{¶9} Brooke does not dispute the existence of the prior convictions. Instead, she asserts that because she has made an unrebutted showing that her three prior convictions were uncounseled and resulted in sentences of confinement, the convictions cannot be used to enhance the penalty for her current conviction. Generally, a past conviction cannot be attacked in a subsequent case. However, there is a limited right to collaterally attack a conviction when the state proposes to use the past conviction to enhance the penalty of a later criminal offense. A conviction obtained against a defendant who is without counsel, or its corollary, an uncounseled conviction obtained without a valid waiver of the right to counsel, has been recognized as constitutionally infirm. State v. Brandon (1989), 45 Ohio St.3d 85, 86, 543 N.E.2d 501; Nichols v. United States (1994), 511 U.S. 738, 114 S.Ct. 1921, 128 L.Ed.2d 745. As a result of this exception, and to determine whether her prior convictions are available for penalty enhancement, Brooke’s uncounseled convictions must be examined as they relate to her current offense.

Need for Valid Waiver of Right to Counsel For Prior OVI Conviction

{¶10} The state argues that a written waiver should have legal significance so that it may be relied upon by the state in charging a felony DUI. Brooke concedes that she signed and filed a written waiver of her right to counsel in all three previous cases. She argues, however, that a written waiver alone does not show that it was made knowingly, intelligently, and voluntarily. We are asked, therefore, to determine what effect a written waiver of the right to counsel has upon the reliability of prior uncounseled convictions.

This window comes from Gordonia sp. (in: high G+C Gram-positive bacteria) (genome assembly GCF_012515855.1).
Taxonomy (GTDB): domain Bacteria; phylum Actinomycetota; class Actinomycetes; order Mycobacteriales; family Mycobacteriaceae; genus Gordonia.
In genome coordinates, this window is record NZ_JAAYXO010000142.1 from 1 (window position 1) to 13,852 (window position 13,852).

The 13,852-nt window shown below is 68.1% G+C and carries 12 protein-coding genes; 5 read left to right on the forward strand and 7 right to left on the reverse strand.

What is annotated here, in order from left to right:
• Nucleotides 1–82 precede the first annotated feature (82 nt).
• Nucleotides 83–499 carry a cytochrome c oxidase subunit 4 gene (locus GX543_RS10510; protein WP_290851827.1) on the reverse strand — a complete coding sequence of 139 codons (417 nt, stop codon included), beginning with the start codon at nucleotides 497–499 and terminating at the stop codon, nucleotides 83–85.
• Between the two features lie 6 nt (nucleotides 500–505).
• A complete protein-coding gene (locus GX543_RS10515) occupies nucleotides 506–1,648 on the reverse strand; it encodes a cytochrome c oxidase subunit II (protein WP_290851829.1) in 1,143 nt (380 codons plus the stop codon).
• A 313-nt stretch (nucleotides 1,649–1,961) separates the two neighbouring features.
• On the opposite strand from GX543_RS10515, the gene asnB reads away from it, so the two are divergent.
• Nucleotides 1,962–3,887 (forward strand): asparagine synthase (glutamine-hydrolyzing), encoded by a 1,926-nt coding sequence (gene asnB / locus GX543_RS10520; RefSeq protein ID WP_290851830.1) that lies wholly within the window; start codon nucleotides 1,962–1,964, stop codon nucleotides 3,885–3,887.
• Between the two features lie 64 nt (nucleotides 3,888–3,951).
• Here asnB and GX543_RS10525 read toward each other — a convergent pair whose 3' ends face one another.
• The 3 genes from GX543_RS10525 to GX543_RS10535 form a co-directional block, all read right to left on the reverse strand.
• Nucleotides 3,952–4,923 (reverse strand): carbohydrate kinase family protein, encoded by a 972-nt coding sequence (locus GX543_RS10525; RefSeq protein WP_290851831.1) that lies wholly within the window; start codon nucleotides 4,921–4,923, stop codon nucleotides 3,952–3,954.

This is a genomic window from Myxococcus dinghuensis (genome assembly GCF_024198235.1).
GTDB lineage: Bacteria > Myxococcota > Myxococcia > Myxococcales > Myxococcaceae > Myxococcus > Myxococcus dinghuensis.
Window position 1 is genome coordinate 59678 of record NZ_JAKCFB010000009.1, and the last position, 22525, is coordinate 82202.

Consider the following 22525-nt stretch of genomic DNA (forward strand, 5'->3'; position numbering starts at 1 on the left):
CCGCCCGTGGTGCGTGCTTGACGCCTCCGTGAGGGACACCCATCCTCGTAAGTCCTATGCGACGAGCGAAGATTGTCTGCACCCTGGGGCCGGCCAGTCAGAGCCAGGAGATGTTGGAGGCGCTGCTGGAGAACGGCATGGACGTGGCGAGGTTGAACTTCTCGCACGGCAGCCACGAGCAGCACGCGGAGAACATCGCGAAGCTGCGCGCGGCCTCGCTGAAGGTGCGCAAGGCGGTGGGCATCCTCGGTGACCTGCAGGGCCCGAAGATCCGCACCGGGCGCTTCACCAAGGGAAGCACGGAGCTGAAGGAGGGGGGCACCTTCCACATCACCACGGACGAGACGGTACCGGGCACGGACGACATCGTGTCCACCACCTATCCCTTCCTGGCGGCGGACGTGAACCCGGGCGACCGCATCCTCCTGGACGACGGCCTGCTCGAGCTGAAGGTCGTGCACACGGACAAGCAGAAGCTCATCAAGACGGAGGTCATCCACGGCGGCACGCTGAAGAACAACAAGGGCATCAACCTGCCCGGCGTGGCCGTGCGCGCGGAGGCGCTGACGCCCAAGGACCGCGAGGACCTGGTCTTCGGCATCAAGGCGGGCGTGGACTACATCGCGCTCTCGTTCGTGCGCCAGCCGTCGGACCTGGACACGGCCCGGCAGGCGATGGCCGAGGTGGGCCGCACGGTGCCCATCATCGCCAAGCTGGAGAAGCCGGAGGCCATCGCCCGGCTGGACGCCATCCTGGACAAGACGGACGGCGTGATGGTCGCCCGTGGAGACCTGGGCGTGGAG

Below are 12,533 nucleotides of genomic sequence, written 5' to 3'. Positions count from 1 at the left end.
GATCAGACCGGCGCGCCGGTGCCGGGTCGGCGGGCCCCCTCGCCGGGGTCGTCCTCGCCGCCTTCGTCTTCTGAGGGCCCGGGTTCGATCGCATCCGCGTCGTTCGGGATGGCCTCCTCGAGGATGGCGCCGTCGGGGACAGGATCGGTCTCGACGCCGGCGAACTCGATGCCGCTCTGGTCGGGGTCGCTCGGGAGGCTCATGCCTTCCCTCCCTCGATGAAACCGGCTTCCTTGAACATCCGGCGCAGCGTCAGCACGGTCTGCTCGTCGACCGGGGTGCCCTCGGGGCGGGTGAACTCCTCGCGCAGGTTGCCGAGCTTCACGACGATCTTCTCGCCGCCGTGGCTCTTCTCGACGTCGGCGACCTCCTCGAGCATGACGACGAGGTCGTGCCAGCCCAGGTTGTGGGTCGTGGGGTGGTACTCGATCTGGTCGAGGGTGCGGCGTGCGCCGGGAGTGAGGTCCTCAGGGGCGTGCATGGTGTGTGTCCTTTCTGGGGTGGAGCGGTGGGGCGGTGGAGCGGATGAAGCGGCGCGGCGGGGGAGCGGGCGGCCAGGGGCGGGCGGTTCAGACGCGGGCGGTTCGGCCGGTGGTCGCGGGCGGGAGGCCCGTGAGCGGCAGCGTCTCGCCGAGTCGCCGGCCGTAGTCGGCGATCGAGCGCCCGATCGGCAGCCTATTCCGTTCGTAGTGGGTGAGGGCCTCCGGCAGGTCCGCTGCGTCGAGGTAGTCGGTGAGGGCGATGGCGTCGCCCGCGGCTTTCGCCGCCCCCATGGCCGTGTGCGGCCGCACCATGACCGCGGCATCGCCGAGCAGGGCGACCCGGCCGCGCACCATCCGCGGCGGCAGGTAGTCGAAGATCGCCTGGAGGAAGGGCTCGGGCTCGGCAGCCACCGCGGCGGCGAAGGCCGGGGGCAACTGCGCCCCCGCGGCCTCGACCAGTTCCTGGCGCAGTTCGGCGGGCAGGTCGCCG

{¶11} “Where questions arise concerning a prior conviction, a reviewing court must presume all underlying proceedings were conducted in accordance with the rules of law and a defendant must introduce evidence to the contrary in order to establish a prima-facie showing of constitutional infirmity.” State v. Brandon, 45 Ohio St.3d 85, 543 N.E.2d 501, syllabus. Once a prima facie showing is made that a prior conviction was uncounseled, the burden shifts to the state to prove that there was no constitutional infirmity. Id. at 88, 543 N.E.2d 501. For purposes of penalty enhancement in later convictions under R.C. 4511.19, when the defendant presents a prima facie showing that prior convictions were unconstitutional because they were uncounseled and resulted in confinement, the burden shifts to the state to prove that the right to counsel was properly waived.